Philadelphia homicide detectives serving on the force during the 1980s offered jailhouse informants sex and drugs in exchange for testimonies – true or false – in murder cases, according to an explosive new report.
The Philadelphia Inquirer on Tuesday published a detailed account documenting a police practice known as ‘sex for lies,’ which one legal expert called a ‘shock the conscience’ due process violation.
A dozen current and former inmates described in interviews, court how detectives Ernest Gilbert and Larry Gerrard, who have since died, would bring them to the Police Administration Building, nicknamed the Roundhouse, and allow them to have sex with women in interview rooms in exchange for their cooperation in homicide cases that the pair were eager to close.
The alleged quid-pro-quo arrangement between the informants and the cops has led to men serving life sentences for crimes they did not commit, according to some of the inmates who were interviewed for the article.
A Philadelphia Inquirer expose claims homicide detectives in the 1980s offered inmates access to sex and drugs at the Police Administration Building, known as the Roundhouse (pictured), in exchange for incriminating statements that would help them close murder cases
‘We went in an interrogation room. They came in with four or five files. And they said, “If you will help us, we can help you,”‘ said Franklin Lee, a former inmate who was paroled in 2019 after being sentenced to 35 years in prison for rape and perjury convictions.
Lee said Gilbert and Gerard told him there were ‘frying to clean up’ homicide cases, including the 1981 murder of Leslie Campbell who was shot dead during a neighborhood game of dice.
Lee said the cops asked him if he knew a local man named Willie Stokes and his suspected connection to Campbell’s killing.
‘I said, “I don’t know nothing about that.” And they said, “That’s not what we want.”’ Lee told the paper.
According to the ex-convict, the detectives instructed him to lie on the stand that Stokes bragged about killing Campbell, and in return they offered a lenient sentence and access to sex with women and drugs.
Lee initially accepted the offer, which would have seen him released from prison after just seven years, but he later recanted, claiming at trial that police had coerced him into making the incriminating statements against Stokes.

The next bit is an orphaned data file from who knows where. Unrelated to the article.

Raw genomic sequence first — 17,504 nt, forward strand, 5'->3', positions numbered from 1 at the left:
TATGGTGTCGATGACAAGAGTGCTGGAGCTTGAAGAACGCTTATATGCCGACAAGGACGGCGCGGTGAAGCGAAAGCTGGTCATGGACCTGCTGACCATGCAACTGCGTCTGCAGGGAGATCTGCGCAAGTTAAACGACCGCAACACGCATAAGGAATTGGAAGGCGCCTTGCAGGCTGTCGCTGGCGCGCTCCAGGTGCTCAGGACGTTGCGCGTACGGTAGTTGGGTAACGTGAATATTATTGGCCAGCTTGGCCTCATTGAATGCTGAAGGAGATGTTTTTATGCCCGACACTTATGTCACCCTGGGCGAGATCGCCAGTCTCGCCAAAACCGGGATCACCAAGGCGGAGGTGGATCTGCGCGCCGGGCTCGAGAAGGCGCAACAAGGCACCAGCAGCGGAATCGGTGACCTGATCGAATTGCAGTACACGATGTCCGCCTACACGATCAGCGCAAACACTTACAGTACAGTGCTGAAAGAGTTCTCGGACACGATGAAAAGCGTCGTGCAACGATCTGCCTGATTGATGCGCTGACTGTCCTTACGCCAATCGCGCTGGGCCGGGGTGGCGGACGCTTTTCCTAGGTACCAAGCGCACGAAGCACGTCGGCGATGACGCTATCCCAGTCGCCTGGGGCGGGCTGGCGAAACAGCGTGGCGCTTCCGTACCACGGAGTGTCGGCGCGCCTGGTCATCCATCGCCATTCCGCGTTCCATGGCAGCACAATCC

Anthony Singleton, another informant who implicated Stokes in the murder, also recanted and was sentenced to 40 to 80 years. He died in prison.
Former inmate Craig Jackson claimed to have witnessed detectives taking Singleton, Lee and others to the Roundhouse to have sexual encounters with women.
Meanwhile, Stokes, 59, who has vehemently maintained his innocence, continues serving a life sentence, even after a witness cleared him of the shooting and accused police of forcing him to sign an incriminating statement.
According to the expose, Stokes is one of at least six men who are still behind bars because of testimony from jailhouse informants who allegedly took part in ‘sex for lies’ deals with the police decades prior.
Williams Franklin and Major Tillery, both now in their 70s, have been serving life sentences for a 1976 murder at a pool hall after being identified as the killers by informant Emanuel Clait.
In a 2016, Clait said detectives dangled before him a lenient sentence and the prospect of sexual encounters with his four girlfriends in exchange for testimony against Tillery and Franklin.
Before his death last year, Clait said that he was coached by prosecutors and detectives, including Gilbert and Garrett, to lie about Tillery and Franklin’s involvement in the murder. When he tried to recant, he was allegedly threatened with being framed for another murder.
A spokesperson for the Philadelphia District Attorney’s Office would not comment on the cases concerning allegations of coerced testimony.
A Philadelphia Police Department representative would only say that ‘the Department has taken steps to ensure the integrity of investigations remain intact.’
A Philadelphia homicide detective who was on the force during the 1980s told the Inquirer that he heard rumors of informants being offered sex in exchange for statements but never had proof of that.